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Teaching Phonics to ESL Students

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  • 0:00 What Is Phonics?
  • 0:23 Teaching with Phonetics
  • 1:01 Sound Partners
  • 2:14 The Root of Things
  • 3:06 Lesson Summary
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Lesson Transcript
Instructor
Vanessa Botts
Expert Contributor
Sasha Blakeley

Sasha Blakeley has a Bachelor's in English Literature from McGill University. She has been teaching English in Canada and Taiwan for six years.

Learning phonics will help your ESL students improve reading, spelling and pronunciation, especially with new words. In this lesson, we will discuss some ideas to teach phonics to students of various ages and linguistic levels.

What Is Phonics?

Phonics is a method for teaching English reading and writing. It focuses on promoting students' ability to hear, identify, and manipulate phonemes, which are the smallest sound segments. The goal of phonics is to enable readers to decode new written words by recognizing the relationship between written letters and their spoken sound.

Teaching with Phonetics

As you know, English phonetics can be very confusing, especially since the same letter, or combination of letters, can be pronounced differently in different words. As a matter of fact, the same English word can be pronounced in different ways by native English speakers from different countries or even from different regions of the same country.

This makes the English language hard to learn and understand, particularly for ESL students whose first language does not use the same alphabet as English does, like Japanese, Chinese, Korean, and Arabic. And so, teaching phonics can be very helpful. Let's look at a few activities you can incorporate into your classroom when teaching phonics.

Sound Partners

In order to make sense of what they read, ESL students need to sort out the unfamiliar sounds into pieces that make sense. Like deciphering a code, knowing the sounds of letters and letter combinations helps ESL students decode words as they read. This process will also help them figure out which letters to use as they write, in addition to facilitating proper pronunciation.

The Sound Partners game helps students of any age at the basic language level learn to decode words. Start by creating a set of flashcards made up of different phonemes that can be assembled to create words. For example, you might include the phonemes for the word 'chicken' in your deck:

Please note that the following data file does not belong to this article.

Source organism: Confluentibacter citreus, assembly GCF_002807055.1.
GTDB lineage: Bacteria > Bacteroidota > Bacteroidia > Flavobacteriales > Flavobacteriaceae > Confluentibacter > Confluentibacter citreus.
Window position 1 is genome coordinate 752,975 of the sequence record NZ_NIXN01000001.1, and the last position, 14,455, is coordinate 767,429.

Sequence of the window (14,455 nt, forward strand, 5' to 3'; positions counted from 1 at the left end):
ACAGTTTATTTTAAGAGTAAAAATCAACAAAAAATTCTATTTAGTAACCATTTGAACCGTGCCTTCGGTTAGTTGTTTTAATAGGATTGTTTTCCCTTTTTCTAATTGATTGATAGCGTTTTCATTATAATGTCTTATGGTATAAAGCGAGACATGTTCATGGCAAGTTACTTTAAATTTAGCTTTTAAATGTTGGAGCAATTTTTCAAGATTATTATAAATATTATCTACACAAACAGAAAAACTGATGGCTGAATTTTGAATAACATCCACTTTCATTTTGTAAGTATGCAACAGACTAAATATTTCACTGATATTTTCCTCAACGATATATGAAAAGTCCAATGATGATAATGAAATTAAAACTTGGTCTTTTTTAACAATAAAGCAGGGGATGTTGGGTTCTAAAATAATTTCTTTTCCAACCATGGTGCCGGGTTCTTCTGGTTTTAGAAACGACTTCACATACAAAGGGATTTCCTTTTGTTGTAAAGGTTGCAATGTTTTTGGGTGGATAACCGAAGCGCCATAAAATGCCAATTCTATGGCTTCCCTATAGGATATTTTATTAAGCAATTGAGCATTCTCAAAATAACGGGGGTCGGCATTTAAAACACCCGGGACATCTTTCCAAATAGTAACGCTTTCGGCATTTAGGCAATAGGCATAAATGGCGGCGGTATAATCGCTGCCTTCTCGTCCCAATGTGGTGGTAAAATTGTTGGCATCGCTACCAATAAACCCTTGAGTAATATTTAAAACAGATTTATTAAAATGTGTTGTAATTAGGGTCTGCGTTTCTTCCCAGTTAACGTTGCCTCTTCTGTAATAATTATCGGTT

• Card 1: ch
  • Card 2: i
  • Card 3: ck
  • Card 4: en

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Additional Activities

Build Your Own Game

The games described above are excellent ways to get you started, but remember that every classroom setting is different, and these games may not work in all situations. The following activity will get you to think about your own classroom: the types of students, the layout of the class, and any resources available to you as the teacher, in order to guide you to designing a game of your own that you can use to teach them phonics. If you don't have a current class that you teach, think about classes you have taught in the past.

Tailoring your game to your class

With your specific classroom setting in mind, ask yourself the following questions:

  • What does your class find particularly difficult with regards to phonics? What sounds are they struggling with?
  • Are the students active, and high energy, or shyer, and quieter? Will they prefer a tactile group game, or a mental, individual activity?
  • Do you have any props available to you in the class that could make a game more tactile and engaging, such as dice, a whiteboard and markers, or playing cards?
  • What do they enjoy talking about, and what material have they liked so far? Any point of interest that you can incorporate into your game will make a world of difference in their level of engagement and understanding.

Once you have answered these questions, you are ready to begin designing your own game. You can base your game on an existing game that you already know of, for instance, incorporating phoneme recognition into a game of tic-tac-toe, or you can come up with something completely original. There are many online ESL game lists for teachers at a loss. Take advantage of these if you are unsure where to start. Remember, a simple game is often the most effective. You will be surprised how delighted students can be at even a basic game of snakes and ladders, as long as they can be distracted from the fact that they're actually learning for a moment. These games should above all be fun, age-appropriate, and contain an easy, effective way to help them engage with difficult phonics.

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